Why do we have sex? What makes us, at any particular time, choose to engage in sexual activity with another person?
The popular view is that we all have an innate desire for sex, a physical itch which is often overwhelming and which needs to be satisfied on a regular basis. Commonly referred to as libido, it is also called sex drive to suggest a similarity with hunger or thirst, but these are necessary for survival whereas sex isn't.
When consensual sex is portrayed in movies, from PG to super X-rated, it usually begins with an erotic charge between the partners. The action might proceed slowly, teasingly, into a prolonged intermingling of body parts ending in noises of orgasmic delight, or erupt in frantic coupling, often against a convenient wall. The overall impression is of lusty, hot, intense desire and release. Men and women are equally portrayed as creatures of strong sexual passions that can ignite explosive, deeply satisfying sex.
Despite this being fantasy, repeated exposure to these images does shape people's expectations of what libido should be. Sex therapists see many women, more so than men, whose complaint is that they have never, or only sometimes, had that feeling of physical desire for sex that they have heard so much about: they say they "want to want", to feel the pull of spontaneous heat that needs no thought, just reaction. They believe that they are missing out on an experience that should be their birthright, so what is wrong with them?
This raises the vexed question of whether male and female libido are felt and expressed in the same way. The traditional belief was that (good) women rarely -- if ever -- experienced sexual desire, and only had sex as a marital duty and to achieve a pregnancy. Male desire was regarded by some as an animalistic urge over which they had little control if tempted, so women were expected to be the gate-keeper of male sexual passion.
This view was superceded in the 1960s, in reaction to the combined effect of women's quest for gender equality which included equal right to sexual pleasure, the development of effective contraception making sex more about recreation than procreation, and the rapid emergence of mass media with its increasing exposure of sexual information and sexual acts. By 1980, the official psychiatric view was that male and female sex drive was the same, and was characterised by regular fantasies about sexual activities and regular desire for these activities. This desire was 'appetitive', that is, it involved an active searching to satisfy an internal need. Lack of sex drive was therefore a disorder which may require treatment to expose any underlying psychological problem.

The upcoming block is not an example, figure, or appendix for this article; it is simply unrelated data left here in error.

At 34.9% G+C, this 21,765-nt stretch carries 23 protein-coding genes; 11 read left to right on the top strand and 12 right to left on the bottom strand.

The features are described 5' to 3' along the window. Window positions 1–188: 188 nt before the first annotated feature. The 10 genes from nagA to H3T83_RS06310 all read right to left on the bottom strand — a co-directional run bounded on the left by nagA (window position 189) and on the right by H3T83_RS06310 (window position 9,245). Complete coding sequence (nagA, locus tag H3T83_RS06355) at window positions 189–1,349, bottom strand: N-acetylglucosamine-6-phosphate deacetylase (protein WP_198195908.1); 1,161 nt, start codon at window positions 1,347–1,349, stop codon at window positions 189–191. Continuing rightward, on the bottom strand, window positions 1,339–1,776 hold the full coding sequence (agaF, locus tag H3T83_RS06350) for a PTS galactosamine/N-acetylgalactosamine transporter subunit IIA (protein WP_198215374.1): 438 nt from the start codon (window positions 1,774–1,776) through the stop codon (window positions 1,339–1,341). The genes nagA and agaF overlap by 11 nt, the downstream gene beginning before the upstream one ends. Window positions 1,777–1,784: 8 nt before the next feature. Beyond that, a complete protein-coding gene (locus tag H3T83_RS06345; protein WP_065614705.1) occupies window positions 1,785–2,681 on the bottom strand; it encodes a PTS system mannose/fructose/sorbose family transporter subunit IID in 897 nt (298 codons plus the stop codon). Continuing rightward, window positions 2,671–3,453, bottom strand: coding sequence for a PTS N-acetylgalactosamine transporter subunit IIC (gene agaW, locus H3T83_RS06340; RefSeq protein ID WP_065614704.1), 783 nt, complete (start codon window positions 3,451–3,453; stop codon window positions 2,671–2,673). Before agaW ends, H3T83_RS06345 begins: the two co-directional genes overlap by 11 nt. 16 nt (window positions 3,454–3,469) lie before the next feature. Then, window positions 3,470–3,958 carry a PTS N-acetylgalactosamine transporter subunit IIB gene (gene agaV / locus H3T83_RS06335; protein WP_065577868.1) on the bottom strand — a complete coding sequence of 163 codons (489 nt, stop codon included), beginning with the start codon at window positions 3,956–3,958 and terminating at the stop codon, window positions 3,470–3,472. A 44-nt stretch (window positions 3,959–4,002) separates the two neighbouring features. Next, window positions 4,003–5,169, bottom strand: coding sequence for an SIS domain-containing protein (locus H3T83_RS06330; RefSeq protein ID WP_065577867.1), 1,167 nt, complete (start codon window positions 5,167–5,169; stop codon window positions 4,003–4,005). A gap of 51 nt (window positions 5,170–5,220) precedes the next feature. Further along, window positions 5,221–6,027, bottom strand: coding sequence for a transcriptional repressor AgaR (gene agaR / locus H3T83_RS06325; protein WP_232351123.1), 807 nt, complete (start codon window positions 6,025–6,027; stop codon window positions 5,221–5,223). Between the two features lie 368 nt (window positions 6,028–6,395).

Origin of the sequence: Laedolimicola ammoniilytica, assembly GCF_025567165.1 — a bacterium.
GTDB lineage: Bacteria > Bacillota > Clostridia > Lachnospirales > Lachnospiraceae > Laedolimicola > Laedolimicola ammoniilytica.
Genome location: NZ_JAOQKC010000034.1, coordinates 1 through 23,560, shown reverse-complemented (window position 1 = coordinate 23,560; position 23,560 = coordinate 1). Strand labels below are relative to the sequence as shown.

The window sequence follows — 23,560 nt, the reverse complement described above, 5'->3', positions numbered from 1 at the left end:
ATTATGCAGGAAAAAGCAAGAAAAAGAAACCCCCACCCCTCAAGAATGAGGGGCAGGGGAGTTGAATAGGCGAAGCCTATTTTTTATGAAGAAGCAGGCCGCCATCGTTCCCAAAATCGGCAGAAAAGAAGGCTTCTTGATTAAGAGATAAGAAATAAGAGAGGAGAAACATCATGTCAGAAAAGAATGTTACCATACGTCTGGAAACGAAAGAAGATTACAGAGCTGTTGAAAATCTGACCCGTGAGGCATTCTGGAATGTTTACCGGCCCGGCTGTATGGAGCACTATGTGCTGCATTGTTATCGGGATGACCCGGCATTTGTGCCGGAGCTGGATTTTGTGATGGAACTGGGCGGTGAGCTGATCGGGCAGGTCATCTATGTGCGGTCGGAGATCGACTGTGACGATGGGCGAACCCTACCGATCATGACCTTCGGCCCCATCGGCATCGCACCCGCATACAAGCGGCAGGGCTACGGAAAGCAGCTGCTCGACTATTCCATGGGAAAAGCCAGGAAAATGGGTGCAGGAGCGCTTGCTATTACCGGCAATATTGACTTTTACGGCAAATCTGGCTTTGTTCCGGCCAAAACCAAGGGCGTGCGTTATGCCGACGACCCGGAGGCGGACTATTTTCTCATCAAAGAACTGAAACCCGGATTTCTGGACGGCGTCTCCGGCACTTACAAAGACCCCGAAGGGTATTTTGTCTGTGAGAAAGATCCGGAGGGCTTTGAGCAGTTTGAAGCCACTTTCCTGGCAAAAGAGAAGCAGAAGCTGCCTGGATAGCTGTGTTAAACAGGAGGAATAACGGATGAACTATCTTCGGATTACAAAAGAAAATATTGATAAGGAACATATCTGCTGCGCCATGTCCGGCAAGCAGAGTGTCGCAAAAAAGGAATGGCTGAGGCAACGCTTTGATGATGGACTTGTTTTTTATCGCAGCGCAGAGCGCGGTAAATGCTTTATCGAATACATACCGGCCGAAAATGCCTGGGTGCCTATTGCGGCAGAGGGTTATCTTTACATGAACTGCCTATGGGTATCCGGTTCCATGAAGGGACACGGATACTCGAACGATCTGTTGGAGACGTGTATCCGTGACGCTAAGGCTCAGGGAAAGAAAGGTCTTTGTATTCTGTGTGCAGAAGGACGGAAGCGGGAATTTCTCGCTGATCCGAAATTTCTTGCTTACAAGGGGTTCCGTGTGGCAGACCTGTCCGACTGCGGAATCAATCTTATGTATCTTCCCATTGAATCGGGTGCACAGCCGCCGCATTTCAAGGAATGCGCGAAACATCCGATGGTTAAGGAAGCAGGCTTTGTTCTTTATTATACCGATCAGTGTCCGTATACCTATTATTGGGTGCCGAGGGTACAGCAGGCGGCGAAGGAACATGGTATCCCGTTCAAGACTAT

This view lasted for quite a while, but by 2000, many of us working in the field were seeing more and more women who complained that this spontaneous, appetitive desire eluded them, despite the fact that they had sex-positive attitudes and were able to enjoy sex once they decided to have it. Instead, their first reaction to their partner's sexual overtures was often "not now, I can't be bothered/I'm tired/busy...", and they rarely thought to initiate sex themselves.
In response, Rosemary Basson, a Canadian gynaecologist, developed what she described as the circular model of sexual desire. This simply means that people have sex for many different reasons, not just physical desire. So, for example, a woman might choose to have sex for emotional reasons such as the need for intimacy, or reassurance, or to please her partner, but then become aroused once sexual activity has begun. This is now termed 'responsive' desire.
Research suggests that about a third of women mostly engage in sex for emotional reasons with no desire present. Probably another third sometimes choose to have sex in the absence of desire, and some women will only have sex if they feel initial desire for it. While some women with no initial desire ultimately arouse and have orgasm, others enjoy the encounter without any sexual response if it meets their emotional needs, and this is now recognised as a normal, healthy form of sexual pleasure.
As a result of this body of research, the concept that every woman should or can have an appetitive sex drive has been abandoned and the more general term, sexual interest, has been adopted, which reflects the woman's willingness to engage in sex for reasons that are meaningful to her.
It makes sense from an evolutionary perspective that there are women with an absent or limited capacity for lusty desire. From earliest history, women have often been required to have sex whether they felt desire not, and were able to become pregnant, thus passing on genes for all levels of libido. By contrast, males with low libido would be less likely to have sex, giving the genetic advantage to males with a stronger desire for sex.
Although there do seem to be some differences between male and female libido, there are many similarities. Recent research has found that some men also often choose to have sex before they feel any desire or arousal, and are seeking emotional connection, with ejaculation and orgasm a secondary consideration. Men can also experience loss of libido for a variety of reasons, including performance pressure, stress, anxiety and depression. Most men, however, have experienced regular sexual desire at some stage in their lives.
While this new understanding of sexual interest is a relief to some women (and their partners), it is disappointing to others who really, really want to experience hot, lusty, overwhelming sexual desire.
Dealing with issues such as stress and relationship problems that may help lift a struggling libido. Ultimately, though, you may need to find your own reasons to say "yes" rather than "no" when sex is offered: What's in it for you to have sex?
This post first appeared on July 18, 2016.